“Rosalie said, ‘I’ll tell you what: If your next record comes within the ballpark of a commercial record, a playable Top 40 record, because you took the time to come here — but only if it has the goods — I’ll give it consideration big time,’” he said. “And that next record was ‘Yellow Ribbon’” — that is, Tony Orlando and Dawn’s “Tie a Yellow Ribbon ’Round the Ole Oak Tree,” the top-selling record of 1973. “And she was the first to put it on the air.”
Rosalie Helen Gillan was born on Sept. 18, 1939, in Leamington. Her father, Shell, was a general foreman at the Ford Motor Company of Canada, and her mother, Katherine (Piper) Gillan, was a switchboard operator.
After graduating from high school, she worked at Bell Canada for a time. She married Clayton Trombley in 1958. She took the switchboard job at CKLW in late 1962, working in that capacity for several years and, as The Vancouver Sun put it in a 1973 article about her, “inadvertently picking up the politics of the music business simply by learning to handle sometimes troublesome record-promotion people who arrived at the station to ply their wares.”
Around 1968, Ms. Trombley and her husband separated (they later divorced), and at about the same time she was offered the chance to take over for the station’s record librarian, who was going on maternity leave. The station’s program director soon took note of her ear for hits and made her music director, a job she held, Tim Trombley said, until she was laid off in the early 1980s in a downsizing effort.
Ms. Trombley didn’t rely only on her own tastes; she would call R&B stations in the area to see what they were playing, which led her to give CKLW’s 50,000 watts of exposure to Black artists. She similarly boosted the careers of Canadian artists like Gordon Lightfoot and the Guess Who, as well as a number of Detroit-area stars, including Bob Seger.
“Seger never had any problem getting on CKLW,” she told The Detroit Free Press in 2004 when Mr. Seger was inducted into the Rock & Roll Hall of Fame. “Look at the songs. Listen to the lyrics. I’m a lyric freak. When someone is saying something in a song, I can’t be the only person interested in it.”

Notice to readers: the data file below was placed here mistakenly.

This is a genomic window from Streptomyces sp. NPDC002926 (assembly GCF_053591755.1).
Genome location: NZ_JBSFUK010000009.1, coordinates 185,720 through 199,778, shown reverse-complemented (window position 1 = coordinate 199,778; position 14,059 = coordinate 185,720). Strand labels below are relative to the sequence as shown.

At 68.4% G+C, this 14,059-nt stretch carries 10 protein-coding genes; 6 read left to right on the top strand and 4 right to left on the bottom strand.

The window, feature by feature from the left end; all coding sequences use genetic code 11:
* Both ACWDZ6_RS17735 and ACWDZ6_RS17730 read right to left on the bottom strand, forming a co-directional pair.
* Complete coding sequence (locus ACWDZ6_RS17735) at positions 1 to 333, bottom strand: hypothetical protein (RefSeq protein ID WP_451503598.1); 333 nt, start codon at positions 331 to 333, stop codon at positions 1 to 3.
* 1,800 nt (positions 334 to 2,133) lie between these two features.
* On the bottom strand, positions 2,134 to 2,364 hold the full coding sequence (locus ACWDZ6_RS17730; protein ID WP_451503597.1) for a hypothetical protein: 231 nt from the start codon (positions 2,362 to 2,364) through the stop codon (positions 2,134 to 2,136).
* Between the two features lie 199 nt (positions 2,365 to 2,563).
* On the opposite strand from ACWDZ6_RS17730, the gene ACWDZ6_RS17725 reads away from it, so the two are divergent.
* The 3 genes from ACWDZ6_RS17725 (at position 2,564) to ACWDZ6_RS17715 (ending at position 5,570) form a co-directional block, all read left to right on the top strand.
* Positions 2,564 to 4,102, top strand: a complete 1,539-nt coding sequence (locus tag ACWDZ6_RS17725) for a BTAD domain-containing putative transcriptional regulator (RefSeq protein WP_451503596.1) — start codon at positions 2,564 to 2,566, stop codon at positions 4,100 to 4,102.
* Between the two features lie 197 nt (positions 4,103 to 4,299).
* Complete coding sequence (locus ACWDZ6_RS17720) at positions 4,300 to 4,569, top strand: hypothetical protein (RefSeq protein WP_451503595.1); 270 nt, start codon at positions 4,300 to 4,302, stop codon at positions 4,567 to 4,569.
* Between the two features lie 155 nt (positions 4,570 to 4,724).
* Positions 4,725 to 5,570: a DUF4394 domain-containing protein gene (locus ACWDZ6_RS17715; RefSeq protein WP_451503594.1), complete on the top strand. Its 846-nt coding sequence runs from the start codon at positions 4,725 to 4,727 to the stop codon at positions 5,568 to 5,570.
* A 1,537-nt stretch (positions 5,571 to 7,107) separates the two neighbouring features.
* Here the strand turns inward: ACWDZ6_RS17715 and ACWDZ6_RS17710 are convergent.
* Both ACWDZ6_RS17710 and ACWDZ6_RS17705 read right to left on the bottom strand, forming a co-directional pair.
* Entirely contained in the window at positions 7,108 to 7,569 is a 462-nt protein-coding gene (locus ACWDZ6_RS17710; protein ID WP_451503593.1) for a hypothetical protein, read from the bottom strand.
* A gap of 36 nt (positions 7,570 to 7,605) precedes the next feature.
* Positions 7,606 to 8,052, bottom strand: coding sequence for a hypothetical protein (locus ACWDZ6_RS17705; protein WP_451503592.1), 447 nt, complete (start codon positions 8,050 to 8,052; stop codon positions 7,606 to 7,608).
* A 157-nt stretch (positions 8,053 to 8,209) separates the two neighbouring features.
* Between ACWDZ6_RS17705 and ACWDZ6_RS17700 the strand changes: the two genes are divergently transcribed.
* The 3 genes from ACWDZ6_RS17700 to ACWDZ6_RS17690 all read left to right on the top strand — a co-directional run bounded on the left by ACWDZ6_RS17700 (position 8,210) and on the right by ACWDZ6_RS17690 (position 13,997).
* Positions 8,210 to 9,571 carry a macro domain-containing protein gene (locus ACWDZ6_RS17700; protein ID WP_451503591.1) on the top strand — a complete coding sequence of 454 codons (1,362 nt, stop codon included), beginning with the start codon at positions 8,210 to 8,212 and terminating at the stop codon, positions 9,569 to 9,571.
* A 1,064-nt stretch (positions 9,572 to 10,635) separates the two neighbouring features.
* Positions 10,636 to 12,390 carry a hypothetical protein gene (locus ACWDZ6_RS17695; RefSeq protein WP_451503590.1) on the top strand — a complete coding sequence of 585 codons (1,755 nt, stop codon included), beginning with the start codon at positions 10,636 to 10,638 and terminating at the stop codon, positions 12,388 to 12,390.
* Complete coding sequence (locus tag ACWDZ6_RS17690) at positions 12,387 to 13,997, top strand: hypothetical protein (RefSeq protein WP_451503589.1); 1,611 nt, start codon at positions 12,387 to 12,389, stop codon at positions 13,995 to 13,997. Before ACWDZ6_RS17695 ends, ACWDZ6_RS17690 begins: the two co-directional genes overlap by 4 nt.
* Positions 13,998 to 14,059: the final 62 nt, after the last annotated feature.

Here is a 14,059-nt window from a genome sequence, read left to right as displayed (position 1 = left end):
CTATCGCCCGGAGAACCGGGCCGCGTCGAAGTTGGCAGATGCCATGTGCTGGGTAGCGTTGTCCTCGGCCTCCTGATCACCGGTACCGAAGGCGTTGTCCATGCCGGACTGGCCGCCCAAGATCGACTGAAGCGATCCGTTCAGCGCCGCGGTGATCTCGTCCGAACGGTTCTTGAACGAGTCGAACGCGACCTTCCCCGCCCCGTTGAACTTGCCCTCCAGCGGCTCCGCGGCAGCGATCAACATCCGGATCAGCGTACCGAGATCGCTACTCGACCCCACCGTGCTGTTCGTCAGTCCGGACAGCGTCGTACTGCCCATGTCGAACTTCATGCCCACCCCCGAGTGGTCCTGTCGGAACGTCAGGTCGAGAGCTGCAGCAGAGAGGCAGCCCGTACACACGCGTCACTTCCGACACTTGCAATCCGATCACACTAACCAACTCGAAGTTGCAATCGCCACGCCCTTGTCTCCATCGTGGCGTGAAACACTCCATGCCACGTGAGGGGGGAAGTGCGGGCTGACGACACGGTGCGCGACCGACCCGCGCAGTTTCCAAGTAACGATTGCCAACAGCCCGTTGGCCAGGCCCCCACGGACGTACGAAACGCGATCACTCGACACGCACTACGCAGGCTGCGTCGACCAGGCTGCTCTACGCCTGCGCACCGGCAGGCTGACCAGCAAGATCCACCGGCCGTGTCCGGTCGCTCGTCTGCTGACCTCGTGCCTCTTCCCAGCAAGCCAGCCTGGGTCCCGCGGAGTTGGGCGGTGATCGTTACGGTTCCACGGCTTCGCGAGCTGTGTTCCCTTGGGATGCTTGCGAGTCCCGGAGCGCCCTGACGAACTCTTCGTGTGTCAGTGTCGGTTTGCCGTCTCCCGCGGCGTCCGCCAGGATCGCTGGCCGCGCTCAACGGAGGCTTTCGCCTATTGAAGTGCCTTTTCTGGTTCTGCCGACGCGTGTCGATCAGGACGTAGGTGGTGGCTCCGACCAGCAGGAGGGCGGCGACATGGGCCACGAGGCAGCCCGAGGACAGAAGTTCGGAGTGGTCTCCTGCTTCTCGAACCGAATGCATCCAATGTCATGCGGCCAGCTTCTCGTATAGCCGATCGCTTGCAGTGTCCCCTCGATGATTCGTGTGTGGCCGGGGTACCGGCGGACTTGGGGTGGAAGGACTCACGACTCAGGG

Well, Mr. Seger almost never had any problem getting on the station. Some of his new material came her way in the early 1970s, and she panned it. He sat down and wrote a song about her called “Rosalie” — a tribute to her importance, but with a sly, reproving undercurrent that they both laughed about later.
“He was pissed off when he wrote that song about me,” she said. “He told me!”
Payola — offering payoffs to get a song played — was part of the radio business during Ms. Trombley’s reign, and her son said it was common knowledge in the industry that she was a single mother, so some promoters would make it subtly known to her that there was money available.
“She made it less subtly known,” he said, “that if they wanted to continue to meet with her every week, that was not something that was going to get their record on the radio.”
She had her musical favorites, especially Neil Diamond. But that didn’t necessarily win him radio time.
“I’m not playing his current release,” she told The Sun in 1973, tactfully not naming it, “because it looks like a midchart record, and I won’t go with it when I know out front that it’s only midchart.”
In addition to her son Tim, she is survived by another son, Todd; a daughter, Diane Lauzon; and a grandson.